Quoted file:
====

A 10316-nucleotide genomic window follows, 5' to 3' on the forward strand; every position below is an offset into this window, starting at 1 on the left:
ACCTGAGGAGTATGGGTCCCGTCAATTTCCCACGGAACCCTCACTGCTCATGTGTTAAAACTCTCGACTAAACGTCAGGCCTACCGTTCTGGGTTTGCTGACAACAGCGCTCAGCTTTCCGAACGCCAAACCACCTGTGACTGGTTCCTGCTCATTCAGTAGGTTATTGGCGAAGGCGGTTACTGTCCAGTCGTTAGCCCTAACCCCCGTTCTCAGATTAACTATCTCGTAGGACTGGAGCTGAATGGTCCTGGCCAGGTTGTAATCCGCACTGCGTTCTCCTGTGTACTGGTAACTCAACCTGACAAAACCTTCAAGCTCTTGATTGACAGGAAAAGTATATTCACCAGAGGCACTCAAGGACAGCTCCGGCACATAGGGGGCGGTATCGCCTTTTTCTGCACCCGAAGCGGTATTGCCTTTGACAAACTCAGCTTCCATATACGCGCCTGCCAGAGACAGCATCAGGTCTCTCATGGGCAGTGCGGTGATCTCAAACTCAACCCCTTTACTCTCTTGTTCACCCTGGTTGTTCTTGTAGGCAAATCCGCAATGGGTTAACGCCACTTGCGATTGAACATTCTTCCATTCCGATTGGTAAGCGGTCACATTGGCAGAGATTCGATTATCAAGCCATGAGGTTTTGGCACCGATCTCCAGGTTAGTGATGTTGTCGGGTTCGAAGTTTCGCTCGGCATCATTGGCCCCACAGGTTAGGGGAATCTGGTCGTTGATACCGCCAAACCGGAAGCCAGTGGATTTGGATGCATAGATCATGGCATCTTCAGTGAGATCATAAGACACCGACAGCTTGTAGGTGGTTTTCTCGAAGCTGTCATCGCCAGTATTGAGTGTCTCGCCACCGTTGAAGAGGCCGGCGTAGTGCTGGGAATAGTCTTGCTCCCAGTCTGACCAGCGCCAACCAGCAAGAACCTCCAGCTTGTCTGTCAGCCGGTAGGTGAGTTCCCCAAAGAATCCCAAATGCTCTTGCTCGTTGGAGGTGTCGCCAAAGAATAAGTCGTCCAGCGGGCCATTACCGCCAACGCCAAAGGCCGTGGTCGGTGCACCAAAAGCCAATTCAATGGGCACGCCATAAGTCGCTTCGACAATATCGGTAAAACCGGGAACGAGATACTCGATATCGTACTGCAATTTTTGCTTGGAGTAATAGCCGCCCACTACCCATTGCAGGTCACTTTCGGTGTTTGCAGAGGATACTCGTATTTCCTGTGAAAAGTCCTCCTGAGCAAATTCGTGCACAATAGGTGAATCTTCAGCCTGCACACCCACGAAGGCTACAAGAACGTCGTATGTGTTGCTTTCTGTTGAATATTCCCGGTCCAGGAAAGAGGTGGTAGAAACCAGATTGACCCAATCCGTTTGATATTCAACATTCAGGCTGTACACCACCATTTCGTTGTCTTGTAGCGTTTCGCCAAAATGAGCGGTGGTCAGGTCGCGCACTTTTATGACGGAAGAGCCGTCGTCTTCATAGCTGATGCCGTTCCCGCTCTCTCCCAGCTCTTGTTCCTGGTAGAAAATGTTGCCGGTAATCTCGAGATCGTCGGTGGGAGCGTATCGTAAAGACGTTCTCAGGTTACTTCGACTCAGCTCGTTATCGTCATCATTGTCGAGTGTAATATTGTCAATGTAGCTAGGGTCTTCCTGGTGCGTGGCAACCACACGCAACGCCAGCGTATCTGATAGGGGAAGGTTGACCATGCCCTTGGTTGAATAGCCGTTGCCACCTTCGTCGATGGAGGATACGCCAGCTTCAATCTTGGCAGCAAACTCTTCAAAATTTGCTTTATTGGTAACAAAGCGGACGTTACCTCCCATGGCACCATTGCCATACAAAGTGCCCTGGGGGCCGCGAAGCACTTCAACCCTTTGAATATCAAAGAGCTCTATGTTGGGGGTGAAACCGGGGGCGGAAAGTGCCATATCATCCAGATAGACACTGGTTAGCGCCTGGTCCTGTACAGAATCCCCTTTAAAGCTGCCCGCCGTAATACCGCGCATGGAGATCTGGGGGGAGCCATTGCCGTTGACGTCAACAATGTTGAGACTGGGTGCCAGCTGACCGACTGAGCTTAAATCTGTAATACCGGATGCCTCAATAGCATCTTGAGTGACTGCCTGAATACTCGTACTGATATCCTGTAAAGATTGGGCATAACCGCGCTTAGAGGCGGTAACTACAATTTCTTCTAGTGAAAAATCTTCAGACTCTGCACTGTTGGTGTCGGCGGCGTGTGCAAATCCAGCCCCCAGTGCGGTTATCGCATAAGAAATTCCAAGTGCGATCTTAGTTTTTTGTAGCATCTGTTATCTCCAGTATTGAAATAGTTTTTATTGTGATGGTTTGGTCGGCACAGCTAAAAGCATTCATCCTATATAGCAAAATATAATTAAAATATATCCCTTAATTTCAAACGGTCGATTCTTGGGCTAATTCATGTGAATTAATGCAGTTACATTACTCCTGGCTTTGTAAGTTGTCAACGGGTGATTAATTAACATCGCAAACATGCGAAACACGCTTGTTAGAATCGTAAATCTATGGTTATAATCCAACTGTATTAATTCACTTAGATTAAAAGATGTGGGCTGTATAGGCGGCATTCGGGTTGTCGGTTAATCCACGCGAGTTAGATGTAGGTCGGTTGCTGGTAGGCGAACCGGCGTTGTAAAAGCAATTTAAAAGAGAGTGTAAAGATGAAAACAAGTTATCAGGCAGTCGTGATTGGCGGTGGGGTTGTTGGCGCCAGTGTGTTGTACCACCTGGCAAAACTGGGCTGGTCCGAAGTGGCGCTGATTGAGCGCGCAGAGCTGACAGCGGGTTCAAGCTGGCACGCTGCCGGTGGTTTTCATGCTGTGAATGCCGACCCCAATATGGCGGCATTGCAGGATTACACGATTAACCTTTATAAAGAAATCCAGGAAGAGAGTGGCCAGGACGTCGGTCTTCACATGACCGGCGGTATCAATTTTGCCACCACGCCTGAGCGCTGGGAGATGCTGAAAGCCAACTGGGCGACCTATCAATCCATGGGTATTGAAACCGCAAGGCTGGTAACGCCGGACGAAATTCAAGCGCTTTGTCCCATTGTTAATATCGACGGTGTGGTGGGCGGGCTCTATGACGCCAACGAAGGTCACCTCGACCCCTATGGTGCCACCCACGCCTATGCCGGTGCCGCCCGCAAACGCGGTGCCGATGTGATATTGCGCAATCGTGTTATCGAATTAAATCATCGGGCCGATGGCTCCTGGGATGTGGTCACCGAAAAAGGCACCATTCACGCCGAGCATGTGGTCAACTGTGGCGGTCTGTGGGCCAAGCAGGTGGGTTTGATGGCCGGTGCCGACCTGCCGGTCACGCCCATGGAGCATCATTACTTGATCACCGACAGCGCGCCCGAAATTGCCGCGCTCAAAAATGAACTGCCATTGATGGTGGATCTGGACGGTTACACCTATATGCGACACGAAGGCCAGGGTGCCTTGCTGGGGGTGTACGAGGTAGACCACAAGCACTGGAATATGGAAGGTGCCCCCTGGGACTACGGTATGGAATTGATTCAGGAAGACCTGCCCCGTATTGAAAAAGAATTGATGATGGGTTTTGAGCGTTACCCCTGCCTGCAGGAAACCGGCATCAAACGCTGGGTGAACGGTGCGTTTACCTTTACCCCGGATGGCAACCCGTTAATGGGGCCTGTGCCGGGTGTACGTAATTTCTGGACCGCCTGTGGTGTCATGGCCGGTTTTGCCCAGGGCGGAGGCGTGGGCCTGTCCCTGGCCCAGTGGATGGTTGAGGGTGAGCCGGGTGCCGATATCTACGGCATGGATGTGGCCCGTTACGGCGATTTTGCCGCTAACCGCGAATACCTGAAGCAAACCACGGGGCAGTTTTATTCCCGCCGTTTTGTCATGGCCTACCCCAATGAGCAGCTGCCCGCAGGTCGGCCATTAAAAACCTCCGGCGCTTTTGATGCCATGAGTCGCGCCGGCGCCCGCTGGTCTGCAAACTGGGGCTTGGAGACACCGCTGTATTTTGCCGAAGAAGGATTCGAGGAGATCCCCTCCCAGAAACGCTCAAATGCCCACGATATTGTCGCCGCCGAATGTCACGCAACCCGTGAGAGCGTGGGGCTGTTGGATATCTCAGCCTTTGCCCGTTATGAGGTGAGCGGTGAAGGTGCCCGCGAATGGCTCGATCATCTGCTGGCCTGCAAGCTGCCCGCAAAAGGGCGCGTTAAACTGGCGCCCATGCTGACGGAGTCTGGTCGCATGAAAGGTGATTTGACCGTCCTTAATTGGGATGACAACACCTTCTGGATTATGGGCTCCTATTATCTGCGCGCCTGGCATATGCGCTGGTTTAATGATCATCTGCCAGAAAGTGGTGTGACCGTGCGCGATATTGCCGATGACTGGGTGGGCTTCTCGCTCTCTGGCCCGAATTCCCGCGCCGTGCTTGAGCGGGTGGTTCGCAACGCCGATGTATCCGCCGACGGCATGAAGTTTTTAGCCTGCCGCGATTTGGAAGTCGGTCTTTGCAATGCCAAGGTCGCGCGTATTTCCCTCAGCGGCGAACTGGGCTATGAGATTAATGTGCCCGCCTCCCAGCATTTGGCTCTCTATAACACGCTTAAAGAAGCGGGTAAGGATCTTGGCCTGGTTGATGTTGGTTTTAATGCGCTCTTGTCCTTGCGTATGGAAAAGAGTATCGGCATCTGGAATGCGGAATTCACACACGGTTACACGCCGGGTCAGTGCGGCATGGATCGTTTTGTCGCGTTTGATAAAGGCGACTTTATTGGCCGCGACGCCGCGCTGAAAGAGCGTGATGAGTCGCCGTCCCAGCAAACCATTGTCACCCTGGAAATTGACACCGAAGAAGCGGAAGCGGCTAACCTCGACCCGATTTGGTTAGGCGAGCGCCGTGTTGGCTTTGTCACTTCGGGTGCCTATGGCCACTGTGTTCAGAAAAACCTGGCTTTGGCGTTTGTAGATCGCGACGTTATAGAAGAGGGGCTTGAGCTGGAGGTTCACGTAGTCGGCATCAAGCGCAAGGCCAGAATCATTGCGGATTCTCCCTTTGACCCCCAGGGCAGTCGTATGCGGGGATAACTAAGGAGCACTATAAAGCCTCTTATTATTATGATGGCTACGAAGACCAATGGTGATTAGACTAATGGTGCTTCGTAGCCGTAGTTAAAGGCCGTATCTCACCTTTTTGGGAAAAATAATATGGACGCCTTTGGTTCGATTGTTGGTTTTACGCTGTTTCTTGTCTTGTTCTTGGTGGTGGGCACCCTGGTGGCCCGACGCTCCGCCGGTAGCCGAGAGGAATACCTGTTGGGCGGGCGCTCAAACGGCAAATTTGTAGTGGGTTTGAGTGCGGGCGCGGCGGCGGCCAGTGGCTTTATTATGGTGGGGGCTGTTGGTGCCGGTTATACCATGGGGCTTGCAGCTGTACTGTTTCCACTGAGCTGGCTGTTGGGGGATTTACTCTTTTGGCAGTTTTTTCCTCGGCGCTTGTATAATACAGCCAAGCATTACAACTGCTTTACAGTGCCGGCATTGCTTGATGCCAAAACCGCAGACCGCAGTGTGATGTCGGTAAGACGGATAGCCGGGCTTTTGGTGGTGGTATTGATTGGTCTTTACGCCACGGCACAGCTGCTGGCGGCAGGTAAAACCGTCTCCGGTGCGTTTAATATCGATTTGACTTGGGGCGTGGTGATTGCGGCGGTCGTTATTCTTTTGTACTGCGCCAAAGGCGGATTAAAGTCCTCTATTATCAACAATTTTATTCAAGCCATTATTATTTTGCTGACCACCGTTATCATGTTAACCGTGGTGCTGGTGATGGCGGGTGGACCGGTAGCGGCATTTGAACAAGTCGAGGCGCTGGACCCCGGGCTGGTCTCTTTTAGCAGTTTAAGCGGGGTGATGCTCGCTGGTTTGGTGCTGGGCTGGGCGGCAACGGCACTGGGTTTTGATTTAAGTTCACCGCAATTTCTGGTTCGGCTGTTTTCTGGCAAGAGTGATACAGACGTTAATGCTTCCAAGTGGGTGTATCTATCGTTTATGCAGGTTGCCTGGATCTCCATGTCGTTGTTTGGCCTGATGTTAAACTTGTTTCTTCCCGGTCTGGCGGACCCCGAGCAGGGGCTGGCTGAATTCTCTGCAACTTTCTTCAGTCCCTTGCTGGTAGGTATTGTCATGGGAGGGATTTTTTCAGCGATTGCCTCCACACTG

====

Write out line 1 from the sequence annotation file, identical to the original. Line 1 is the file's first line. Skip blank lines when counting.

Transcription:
A 10316-nucleotide genomic window follows, 5' to 3' on the forward strand; every position below is an offset into this window, starting at 1 on the left: